Call it the Hurricane Sandy Effect – the superstorm that, in the words of Bill McKibben “rang the doorbell of the richest people on Earth” also hit one of the most densely developed regions of the U.S.
As such, it’s gotten a lot of smart people thinking about building with disaster in mind.
Among them are the folks over at Architizer, who’ve seen a lot of futuristic designs in recent years designed with disaster in mind. What follows is a round up of some of their favorite such designs, and some of ours as well. Come hell or high water, these are structures built to last.
1. Callebau / Haiti
The Belgian architect Vincent Callebau also just happens to be a vertical-farming enthusiast. Does this fixation on the integration of nature and the built environment color his thinking on building for disaster? Almost certainly.
Callebau has called on planners in Haiti to take a cue from the structure of coral reefs in rebuilding, via a proposal that calls for a modular reef built atop seismic piles on an artificial pier in the Caribbean Sea. Two wavy hills of wood-clad metal modules support either end of a a central valley tricked out with terraces and food-producing garden (of course).
The architect envisions each of these modules as containing a collection of homes built to Passive House standards that could shelter more than one thousand Haitian families up to and through the next hurricane.
2. Schopfer / New Orleans
Call it Noah’s architecture — the New Orleans Arcology Habitat (NOAH) proposal by E. Kevin Schopfer was designed to ride out the next Katrina. NOAH makes use of a unique open triangular structure that shunts severe winds right through the middle of the building.
Flood-ready and buoyant, this large-scale, mixed-use complex would shelter for 40,000 people, and includes three hotels and casinos, cultural facilities, a district school system, and a health-care facility on the Mississippi River. It would also make use of on-site renewable energy, organic gardens and pedestrian-friendly systems for internal transportation.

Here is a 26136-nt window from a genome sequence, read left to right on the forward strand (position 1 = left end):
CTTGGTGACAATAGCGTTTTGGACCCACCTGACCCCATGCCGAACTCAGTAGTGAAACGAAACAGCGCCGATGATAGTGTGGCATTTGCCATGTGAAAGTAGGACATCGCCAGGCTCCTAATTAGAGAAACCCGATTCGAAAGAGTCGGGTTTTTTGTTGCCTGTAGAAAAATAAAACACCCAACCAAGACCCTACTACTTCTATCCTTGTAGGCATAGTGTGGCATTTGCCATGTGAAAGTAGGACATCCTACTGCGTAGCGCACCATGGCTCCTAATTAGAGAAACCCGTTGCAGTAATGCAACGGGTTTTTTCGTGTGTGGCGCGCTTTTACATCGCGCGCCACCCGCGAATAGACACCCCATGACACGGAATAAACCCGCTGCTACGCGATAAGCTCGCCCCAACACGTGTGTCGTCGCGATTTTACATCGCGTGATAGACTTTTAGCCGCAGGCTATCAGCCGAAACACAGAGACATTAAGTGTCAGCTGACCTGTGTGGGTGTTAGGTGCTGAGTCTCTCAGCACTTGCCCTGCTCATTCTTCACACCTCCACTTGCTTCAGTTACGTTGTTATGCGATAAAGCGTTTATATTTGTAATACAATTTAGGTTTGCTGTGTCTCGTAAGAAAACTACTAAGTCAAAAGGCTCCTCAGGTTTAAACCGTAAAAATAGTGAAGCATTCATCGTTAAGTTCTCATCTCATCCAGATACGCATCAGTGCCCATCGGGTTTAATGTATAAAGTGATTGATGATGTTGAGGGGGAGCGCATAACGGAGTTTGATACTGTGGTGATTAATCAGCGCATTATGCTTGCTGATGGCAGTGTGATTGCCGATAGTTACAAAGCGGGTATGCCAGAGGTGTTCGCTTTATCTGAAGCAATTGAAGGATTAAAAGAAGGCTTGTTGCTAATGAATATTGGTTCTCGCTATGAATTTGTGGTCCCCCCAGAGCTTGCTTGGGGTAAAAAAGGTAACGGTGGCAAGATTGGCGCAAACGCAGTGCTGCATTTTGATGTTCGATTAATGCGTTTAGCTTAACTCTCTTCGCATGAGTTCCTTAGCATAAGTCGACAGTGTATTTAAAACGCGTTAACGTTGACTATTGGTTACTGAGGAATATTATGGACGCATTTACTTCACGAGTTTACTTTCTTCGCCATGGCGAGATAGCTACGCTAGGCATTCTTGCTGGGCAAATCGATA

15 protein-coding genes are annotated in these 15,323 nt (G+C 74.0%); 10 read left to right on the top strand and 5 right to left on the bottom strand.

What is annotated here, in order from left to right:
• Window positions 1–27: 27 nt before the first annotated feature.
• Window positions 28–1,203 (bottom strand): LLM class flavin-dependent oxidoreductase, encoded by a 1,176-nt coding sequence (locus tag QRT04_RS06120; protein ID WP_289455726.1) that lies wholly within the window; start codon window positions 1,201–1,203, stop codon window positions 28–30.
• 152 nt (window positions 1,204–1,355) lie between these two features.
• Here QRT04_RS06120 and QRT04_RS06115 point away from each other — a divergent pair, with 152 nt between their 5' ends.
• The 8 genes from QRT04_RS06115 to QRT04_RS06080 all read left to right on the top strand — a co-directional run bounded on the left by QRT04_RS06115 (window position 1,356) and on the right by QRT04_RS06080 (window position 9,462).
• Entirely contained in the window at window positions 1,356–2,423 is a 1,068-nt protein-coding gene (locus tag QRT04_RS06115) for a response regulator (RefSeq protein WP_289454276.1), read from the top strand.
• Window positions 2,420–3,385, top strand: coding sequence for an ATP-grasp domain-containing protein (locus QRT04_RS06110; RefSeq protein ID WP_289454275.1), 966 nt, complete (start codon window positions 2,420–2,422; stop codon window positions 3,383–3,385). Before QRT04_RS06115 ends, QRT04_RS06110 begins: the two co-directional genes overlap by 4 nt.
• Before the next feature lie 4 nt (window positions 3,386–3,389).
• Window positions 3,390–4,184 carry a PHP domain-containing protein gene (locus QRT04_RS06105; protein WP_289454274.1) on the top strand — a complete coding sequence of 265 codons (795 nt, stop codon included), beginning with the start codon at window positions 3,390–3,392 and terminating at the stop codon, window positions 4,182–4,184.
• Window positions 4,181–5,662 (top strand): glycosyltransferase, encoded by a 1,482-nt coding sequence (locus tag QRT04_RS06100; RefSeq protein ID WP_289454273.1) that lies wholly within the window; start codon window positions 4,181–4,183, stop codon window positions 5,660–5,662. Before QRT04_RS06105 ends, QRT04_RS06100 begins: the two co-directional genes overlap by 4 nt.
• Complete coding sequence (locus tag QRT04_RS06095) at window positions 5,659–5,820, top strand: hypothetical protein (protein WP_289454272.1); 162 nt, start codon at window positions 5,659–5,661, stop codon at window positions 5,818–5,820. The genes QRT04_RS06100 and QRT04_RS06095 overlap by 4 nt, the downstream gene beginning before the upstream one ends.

HWKN Architects of New York was one of those firms giving some serious thought to how conventional forms of architecture might become more responsive and resilient to disaster before Sandy hit — these days, we’re imagining that their Skygrove concept is looking pretty darn prescient. The Skygrove high-rise concept draws its inspiration from the mangrove tree.
The vertical office park was designed to house corporate employees and commercial operations for the long term, responding to rising water levels in much the same way as the world’s mangrove trees and shrubs respond to inundation by coastal waters during periods of high tide.
Mangroves, which grow in saline coastal sediment habitats in the tropics and subtropics, develop complex root systems that branch out over an unstable and constantly-flooded landscape. In a corresponding fashion, the Skygrove high-rise distributes its weight over a series of points, as opposed to a single traditional foundation.
4. Waterstudio NL / Maldives
While many of the world’s architecture firms are dreaming of architecture that’s resilient in the face of climate change, Waterstudio NL and its construction partner, Dutch Docklands, is building it. One example of this is a massive new floating hotel currently under construction in the Maldives, a nation widely considered to be on the front lines of global warming.
Called the Greenstar, this hotel will feature 800 rooms and a conference center for up to 2000 participants. It is expected to become — appropriately enough — the premier location for global conferences on climate change, water management and sustainability. The Greenstar Hotel will join a number of other Waterstudio. NL projects in the Maldives, including watervilla development, a number of private floating islands, a floating yacht club, and a large, recently completed joint venture between Dutch Docklands and the Government of the Maldives resulting in an ambitious master plan with more than 800 hectares/80 million square feet of water with floating developments.